The first ray of summer sunshine in the parks of Sofia and out come the bikinis, beer bellies and buskers.
Some of these amateur street performers are cheerful music students enjoying their salad days; a time of youthful enthusiasm, idealism and indiscretion. Other more tuneless wonders in the capital face endless salad days of a more literal kind though; an eternal diet of rotten tomatoes, cucumbers and spuds.
These are the unwashed, unlucky ones with empty tins and no meat on the bone, let alone some EU gravy on their plates. You will have spotted them around town. The doleful souls whose pitch is all wrong, musically and location-wise.
Some of the poor tinklers don’t have a clue where the right key is. Even the one for their apartment door. The only precise notes they will ever create, unfortunately, are those on a shrink’s prescription pad. But there again, as the same can no doubt be said of a fair number of pop stars further up the music industry food chain, one just presumes this is part and parcel of rock n’ roll. Like getting divorced or dying young.
Indeed as one drops a couple of stotinka into mouldy rasta hats it is difficult not to believe your cash donation won’t go on anything beginning with a ‘d’ harder than a doughnut. But at least these erstwhile few are brave enough to actually do something for their daily bread even if it can be harmful to any windows in the vicinity. It is far, far better than merely begging.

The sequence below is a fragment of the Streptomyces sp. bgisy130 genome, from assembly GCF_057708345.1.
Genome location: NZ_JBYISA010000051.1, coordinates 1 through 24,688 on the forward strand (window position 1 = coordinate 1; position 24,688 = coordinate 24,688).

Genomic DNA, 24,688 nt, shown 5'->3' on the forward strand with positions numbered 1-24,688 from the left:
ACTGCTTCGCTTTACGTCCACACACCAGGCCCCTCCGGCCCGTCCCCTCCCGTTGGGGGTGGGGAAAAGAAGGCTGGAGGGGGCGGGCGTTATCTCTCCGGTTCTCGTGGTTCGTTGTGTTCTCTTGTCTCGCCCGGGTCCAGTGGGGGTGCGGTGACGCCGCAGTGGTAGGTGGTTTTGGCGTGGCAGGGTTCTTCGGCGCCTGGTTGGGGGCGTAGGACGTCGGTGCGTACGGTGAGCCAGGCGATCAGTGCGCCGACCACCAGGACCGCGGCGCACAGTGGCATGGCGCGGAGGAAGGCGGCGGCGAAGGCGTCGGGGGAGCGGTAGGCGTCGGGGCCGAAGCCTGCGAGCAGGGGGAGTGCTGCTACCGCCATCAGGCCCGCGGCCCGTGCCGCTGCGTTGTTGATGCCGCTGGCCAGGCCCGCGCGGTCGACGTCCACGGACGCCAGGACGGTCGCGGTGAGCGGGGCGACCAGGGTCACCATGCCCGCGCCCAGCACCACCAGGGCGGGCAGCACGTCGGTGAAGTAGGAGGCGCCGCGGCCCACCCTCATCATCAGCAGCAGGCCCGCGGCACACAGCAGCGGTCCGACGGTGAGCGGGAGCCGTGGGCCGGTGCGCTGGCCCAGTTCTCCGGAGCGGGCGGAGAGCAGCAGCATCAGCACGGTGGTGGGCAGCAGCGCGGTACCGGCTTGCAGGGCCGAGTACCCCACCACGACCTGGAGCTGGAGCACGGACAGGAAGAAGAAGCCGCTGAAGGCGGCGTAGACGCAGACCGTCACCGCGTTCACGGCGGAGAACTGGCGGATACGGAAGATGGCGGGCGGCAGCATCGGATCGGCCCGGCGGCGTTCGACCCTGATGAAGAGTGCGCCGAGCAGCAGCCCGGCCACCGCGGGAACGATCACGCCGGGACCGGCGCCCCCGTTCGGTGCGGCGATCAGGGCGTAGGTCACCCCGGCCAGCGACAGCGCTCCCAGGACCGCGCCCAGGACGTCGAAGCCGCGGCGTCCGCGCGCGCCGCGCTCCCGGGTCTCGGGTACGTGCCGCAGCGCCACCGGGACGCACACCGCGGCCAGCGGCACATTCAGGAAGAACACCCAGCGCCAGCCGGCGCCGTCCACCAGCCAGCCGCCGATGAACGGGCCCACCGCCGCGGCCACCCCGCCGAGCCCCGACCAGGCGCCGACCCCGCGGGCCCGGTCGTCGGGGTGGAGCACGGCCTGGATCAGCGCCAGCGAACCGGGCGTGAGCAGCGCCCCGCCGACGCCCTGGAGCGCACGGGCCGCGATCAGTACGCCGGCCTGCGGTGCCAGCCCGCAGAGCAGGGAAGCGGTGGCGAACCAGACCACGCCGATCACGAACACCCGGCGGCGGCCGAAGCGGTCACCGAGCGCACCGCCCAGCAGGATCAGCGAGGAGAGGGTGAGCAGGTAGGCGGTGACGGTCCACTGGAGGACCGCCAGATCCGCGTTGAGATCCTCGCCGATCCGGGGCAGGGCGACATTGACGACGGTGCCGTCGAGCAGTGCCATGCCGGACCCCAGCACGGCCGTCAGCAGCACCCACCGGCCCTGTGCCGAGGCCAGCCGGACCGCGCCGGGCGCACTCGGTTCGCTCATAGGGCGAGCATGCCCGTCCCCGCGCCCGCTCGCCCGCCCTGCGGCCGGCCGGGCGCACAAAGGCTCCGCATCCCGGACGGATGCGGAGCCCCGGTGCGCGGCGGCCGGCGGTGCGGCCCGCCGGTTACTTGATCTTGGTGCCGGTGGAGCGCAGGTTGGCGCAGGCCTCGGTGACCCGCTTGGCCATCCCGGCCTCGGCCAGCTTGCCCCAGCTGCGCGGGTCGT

Like any major city across the globe, Sofia has its fair share of musically challenged buskers of such ilk. Happily, it also has some cracking good ones too, however.
Top of the charts by my reckoning are the trio of grandpas who often play in the park by the National Theatre. Even though well past their sell by date physically, these old boys are truly the U2 of the local busking scene. The three of them have really got the beat. Not only do the legends concentrate on playing foot-tappin’, crowd-pleasin’, heart-liftin’ tunes, the jovial gents also dance a little jig as they do so. And all this without a snifter in sight. Of any variety. Clean livers, they know their game and do what it says on their tin.
The boys entertain. And long may they and other buskers continue to hoot, toot and parp away in the city centre too. It would be a crying shame if any silly by-laws were ever to stop them. For whether they are old comrades boosting their pensions, pretty conservatory cellists playing airs in a g-string or tuneless hairy hobos playing without care in string vests, they each at least all try to bring music to our ears and lighten our step as we walk on by.
Even the bad ones. But as Elvis himself once said "I don’t know anything about music. In my line you don’t need to". So why on earth should they either? Accordingly, have a heart and tip them well!
So what if recent comical rumours in the media that various Bulgarian MP’s prefer spending more time in cafes rather than the seat of government are true? What jot of difference can this make to the debate? Aren’t the same old arguments always trotted out regardless?
According to a recent report in Bulgarian-language daily Monitor, an alleged "SMS mania" was responsible for the inability of the average Bulgarian teenager to write to standards of grammatical correctness in their native language.
We have finally learned about the activities of Ahmed Dogan, the almighty and long-standing leader of the Movement for Rights and Freedoms (MRF) party, during all the years he failed to appear in Parliament.
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